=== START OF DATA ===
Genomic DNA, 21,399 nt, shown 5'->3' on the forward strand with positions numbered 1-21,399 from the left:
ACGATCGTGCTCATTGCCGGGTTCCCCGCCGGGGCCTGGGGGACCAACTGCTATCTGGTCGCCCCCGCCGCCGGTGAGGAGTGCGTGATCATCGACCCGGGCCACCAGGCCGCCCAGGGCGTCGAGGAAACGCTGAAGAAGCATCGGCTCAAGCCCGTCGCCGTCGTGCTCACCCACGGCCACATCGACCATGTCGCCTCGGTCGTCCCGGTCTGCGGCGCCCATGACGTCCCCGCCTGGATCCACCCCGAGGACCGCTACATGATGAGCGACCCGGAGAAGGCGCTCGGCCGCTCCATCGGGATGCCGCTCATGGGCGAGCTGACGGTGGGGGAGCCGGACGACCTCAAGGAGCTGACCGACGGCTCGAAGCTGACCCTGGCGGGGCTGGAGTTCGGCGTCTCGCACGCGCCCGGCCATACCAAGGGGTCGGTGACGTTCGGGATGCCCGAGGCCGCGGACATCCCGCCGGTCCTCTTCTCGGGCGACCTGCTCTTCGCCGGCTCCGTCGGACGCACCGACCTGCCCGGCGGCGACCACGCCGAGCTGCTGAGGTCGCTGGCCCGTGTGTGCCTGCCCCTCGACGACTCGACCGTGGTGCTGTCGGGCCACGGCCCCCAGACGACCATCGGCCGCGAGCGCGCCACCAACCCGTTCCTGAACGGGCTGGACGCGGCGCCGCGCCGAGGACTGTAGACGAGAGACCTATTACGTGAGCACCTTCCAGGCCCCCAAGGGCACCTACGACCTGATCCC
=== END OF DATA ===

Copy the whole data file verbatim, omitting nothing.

Genomic DNA, 21,399 nt, shown 5'->3' on the forward strand with positions numbered 1-21,399 from the left:
ACGATCGTGCTCATTGCCGGGTTCCCCGCCGGGGCCTGGGGGACCAACTGCTATCTGGTCGCCCCCGCCGCCGGTGAGGAGTGCGTGATCATCGACCCGGGCCACCAGGCCGCCCAGGGCGTCGAGGAAACGCTGAAGAAGCATCGGCTCAAGCCCGTCGCCGTCGTGCTCACCCACGGCCACATCGACCATGTCGCCTCGGTCGTCCCGGTCTGCGGCGCCCATGACGTCCCCGCCTGGATCCACCCCGAGGACCGCTACATGATGAGCGACCCGGAGAAGGCGCTCGGCCGCTCCATCGGGATGCCGCTCATGGGCGAGCTGACGGTGGGGGAGCCGGACGACCTCAAGGAGCTGACCGACGGCTCGAAGCTGACCCTGGCGGGGCTGGAGTTCGGCGTCTCGCACGCGCCCGGCCATACCAAGGGGTCGGTGACGTTCGGGATGCCCGAGGCCGCGGACATCCCGCCGGTCCTCTTCTCGGGCGACCTGCTCTTCGCCGGCTCCGTCGGACGCACCGACCTGCCCGGCGGCGACCACGCCGAGCTGCTGAGGTCGCTGGCCCGTGTGTGCCTGCCCCTCGACGACTCGACCGTGGTGCTGTCGGGCCACGGCCCCCAGACGACCATCGGCCGCGAGCGCGCCACCAACCCGTTCCTGAACGGGCTGGACGCGGCGCCGCGCCGAGGACTGTAGACGAGAGACCTATTACGTGAGCACCTTCCAGGCCCCCAAGGGCACCTACGACCTGATCCC